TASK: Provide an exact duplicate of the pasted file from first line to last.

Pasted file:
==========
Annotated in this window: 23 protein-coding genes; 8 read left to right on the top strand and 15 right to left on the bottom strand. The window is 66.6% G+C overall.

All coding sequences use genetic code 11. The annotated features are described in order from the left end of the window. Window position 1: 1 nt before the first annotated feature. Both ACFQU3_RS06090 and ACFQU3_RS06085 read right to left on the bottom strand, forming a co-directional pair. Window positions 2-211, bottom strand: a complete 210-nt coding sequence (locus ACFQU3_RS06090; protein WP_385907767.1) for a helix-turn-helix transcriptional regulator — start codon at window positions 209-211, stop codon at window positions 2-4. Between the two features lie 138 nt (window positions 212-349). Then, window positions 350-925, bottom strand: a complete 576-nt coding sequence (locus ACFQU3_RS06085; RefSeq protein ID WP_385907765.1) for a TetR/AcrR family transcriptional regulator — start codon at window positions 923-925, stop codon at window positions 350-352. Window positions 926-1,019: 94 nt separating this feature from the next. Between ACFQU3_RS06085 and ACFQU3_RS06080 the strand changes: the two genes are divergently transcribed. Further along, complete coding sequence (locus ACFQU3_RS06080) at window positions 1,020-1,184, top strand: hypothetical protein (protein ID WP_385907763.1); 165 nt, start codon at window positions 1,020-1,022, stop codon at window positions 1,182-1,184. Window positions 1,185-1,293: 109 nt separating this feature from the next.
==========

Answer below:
Annotated in this window: 23 protein-coding genes; 8 read left to right on the top strand and 15 right to left on the bottom strand. The window is 66.6% G+C overall.

All coding sequences use genetic code 11. The annotated features are described in order from the left end of the window. Window position 1: 1 nt before the first annotated feature. Both ACFQU3_RS06090 and ACFQU3_RS06085 read right to left on the bottom strand, forming a co-directional pair. Window positions 2-211, bottom strand: a complete 210-nt coding sequence (locus ACFQU3_RS06090; protein WP_385907767.1) for a helix-turn-helix transcriptional regulator — start codon at window positions 209-211, stop codon at window positions 2-4. Between the two features lie 138 nt (window positions 212-349). Then, window positions 350-925, bottom strand: a complete 576-nt coding sequence (locus ACFQU3_RS06085; RefSeq protein ID WP_385907765.1) for a TetR/AcrR family transcriptional regulator — start codon at window positions 923-925, stop codon at window positions 350-352. Window positions 926-1,019: 94 nt separating this feature from the next. Between ACFQU3_RS06085 and ACFQU3_RS06080 the strand changes: the two genes are divergently transcribed. Further along, complete coding sequence (locus ACFQU3_RS06080) at window positions 1,020-1,184, top strand: hypothetical protein (protein ID WP_385907763.1); 165 nt, start codon at window positions 1,020-1,022, stop codon at window positions 1,182-1,184. Window positions 1,185-1,293: 109 nt separating this feature from the next.